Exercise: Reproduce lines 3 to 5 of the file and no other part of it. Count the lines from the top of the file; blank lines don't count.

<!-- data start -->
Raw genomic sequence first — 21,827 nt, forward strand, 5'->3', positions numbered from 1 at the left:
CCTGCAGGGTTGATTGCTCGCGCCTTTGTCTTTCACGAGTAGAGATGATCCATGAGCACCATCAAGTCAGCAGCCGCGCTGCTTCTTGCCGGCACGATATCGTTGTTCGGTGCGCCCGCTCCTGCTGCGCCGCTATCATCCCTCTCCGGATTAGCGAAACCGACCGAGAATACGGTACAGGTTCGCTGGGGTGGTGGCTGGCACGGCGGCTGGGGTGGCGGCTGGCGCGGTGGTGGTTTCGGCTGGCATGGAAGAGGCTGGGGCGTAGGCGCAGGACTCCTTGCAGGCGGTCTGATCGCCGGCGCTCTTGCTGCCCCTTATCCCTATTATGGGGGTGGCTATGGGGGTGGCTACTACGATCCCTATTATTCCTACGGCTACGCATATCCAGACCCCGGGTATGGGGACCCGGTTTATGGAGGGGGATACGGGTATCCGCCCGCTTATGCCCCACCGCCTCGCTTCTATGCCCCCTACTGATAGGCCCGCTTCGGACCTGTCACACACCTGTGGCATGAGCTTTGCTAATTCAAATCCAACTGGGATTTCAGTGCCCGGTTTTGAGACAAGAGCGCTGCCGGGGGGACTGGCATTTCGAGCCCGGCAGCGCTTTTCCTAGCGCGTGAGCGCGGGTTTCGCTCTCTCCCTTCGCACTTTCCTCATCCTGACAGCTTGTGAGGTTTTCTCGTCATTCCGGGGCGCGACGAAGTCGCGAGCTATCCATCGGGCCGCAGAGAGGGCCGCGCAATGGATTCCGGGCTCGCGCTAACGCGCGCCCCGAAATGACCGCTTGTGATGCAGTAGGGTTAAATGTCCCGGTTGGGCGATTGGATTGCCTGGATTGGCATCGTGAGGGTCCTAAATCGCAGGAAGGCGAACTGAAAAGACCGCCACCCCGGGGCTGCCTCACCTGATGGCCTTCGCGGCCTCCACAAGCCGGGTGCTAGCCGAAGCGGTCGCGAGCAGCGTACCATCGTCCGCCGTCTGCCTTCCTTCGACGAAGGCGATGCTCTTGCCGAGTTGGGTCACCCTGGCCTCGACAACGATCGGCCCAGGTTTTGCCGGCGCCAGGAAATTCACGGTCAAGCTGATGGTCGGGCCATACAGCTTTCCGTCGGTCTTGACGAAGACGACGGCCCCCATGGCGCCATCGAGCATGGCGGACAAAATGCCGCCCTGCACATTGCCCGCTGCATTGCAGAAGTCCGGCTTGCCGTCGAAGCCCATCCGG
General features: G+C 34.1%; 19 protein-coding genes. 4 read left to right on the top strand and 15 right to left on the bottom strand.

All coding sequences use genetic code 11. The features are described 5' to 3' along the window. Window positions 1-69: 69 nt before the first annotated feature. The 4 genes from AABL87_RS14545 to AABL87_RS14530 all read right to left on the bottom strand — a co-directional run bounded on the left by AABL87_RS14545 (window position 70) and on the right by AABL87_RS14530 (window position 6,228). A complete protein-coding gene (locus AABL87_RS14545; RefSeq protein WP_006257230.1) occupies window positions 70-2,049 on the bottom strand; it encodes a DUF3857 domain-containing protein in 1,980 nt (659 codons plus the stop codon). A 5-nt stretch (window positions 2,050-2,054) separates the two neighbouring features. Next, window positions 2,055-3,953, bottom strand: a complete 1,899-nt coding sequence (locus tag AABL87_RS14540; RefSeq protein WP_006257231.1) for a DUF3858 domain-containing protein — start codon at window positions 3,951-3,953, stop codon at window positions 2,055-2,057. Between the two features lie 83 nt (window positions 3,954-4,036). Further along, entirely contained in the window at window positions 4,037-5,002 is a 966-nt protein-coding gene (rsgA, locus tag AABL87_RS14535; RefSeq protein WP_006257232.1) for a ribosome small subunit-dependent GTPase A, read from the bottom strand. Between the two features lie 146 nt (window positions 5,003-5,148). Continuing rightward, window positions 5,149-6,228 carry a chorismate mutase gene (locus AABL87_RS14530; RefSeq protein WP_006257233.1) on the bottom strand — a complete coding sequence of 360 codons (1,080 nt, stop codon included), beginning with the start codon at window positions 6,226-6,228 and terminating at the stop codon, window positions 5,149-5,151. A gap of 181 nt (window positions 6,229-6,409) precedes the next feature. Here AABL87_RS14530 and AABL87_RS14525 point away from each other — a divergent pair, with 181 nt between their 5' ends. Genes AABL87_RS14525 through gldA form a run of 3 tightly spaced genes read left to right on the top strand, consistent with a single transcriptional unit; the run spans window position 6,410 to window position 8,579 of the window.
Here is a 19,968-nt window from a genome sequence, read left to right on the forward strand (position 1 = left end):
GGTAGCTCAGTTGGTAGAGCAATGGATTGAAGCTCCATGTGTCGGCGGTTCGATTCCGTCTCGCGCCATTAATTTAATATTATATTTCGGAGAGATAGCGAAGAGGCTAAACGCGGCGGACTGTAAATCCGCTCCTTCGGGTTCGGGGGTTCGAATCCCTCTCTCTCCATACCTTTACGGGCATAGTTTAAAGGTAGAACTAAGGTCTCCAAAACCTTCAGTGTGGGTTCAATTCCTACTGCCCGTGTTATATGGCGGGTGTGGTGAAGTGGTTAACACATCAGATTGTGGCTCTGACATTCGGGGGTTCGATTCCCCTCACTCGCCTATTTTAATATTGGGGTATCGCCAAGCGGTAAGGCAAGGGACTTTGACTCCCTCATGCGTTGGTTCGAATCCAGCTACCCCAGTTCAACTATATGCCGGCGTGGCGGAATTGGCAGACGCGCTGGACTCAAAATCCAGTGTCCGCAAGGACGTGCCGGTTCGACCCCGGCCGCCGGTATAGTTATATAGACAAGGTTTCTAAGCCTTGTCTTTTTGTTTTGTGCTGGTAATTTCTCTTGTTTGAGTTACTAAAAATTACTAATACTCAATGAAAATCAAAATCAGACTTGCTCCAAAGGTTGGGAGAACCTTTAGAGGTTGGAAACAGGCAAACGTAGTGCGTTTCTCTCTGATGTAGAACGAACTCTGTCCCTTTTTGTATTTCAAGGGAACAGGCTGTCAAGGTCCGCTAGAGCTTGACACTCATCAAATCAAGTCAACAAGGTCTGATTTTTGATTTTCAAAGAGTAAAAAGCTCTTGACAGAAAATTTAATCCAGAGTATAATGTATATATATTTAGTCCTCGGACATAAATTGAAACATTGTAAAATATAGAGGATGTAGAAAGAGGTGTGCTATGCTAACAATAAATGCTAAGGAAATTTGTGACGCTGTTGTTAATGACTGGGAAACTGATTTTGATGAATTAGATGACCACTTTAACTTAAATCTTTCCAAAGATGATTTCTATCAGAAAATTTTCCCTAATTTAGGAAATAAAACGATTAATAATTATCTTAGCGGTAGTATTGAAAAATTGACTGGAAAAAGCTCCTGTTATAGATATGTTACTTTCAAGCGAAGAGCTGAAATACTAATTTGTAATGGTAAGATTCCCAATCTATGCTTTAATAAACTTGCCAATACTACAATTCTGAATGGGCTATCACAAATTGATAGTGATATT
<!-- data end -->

General features: G+C 34.1%; 19 protein-coding genes. 4 read left to right on the top strand and 15 right to left on the bottom strand.

All coding sequences use genetic code 11. The features are described 5' to 3' along the window. Window positions 1-69: 69 nt before the first annotated feature. The 4 genes from AABL87_RS14545 to AABL87_RS14530 all read right to left on the bottom strand — a co-directional run bounded on the left by AABL87_RS14545 (window position 70) and on the right by AABL87_RS14530 (window position 6,228). A complete protein-coding gene (locus AABL87_RS14545; RefSeq protein WP_006257230.1) occupies window positions 70-2,049 on the bottom strand; it encodes a DUF3857 domain-containing protein in 1,980 nt (659 codons plus the stop codon). A 5-nt stretch (window positions 2,050-2,054) separates the two neighbouring features. Next, window positions 2,055-3,953, bottom strand: a complete 1,899-nt coding sequence (locus tag AABL87_RS14540; RefSeq protein WP_006257231.1) for a DUF3858 domain-containing protein — start codon at window positions 3,951-3,953, stop codon at window positions 2,055-2,057. Between the two features lie 83 nt (window positions 3,954-4,036). Further along, entirely contained in the window at window positions 4,037-5,002 is a 966-nt protein-coding gene (rsgA, locus tag AABL87_RS14535; RefSeq protein WP_006257232.1) for a ribosome small subunit-dependent GTPase A, read from the bottom strand. Between the two features lie 146 nt (window positions 5,003-5,148). Continuing rightward, window positions 5,149-6,228 carry a chorismate mutase gene (locus AABL87_RS14530; RefSeq protein WP_006257233.1) on the bottom strand — a complete coding sequence of 360 codons (1,080 nt, stop codon included), beginning with the start codon at window positions 6,226-6,228 and terminating at the stop codon, window positions 5,149-5,151. A gap of 181 nt (window positions 6,229-6,409) precedes the next feature. Here AABL87_RS14530 and AABL87_RS14525 point away from each other — a divergent pair, with 181 nt between their 5' ends. Genes AABL87_RS14525 through gldA form a run of 3 tightly spaced genes read left to right on the top strand, consistent with a single transcriptional unit; the run spans window position 6,410 to window position 8,579 of the window.
Here is a 19,968-nt window from a genome sequence, read left to right on the forward strand (position 1 = left end):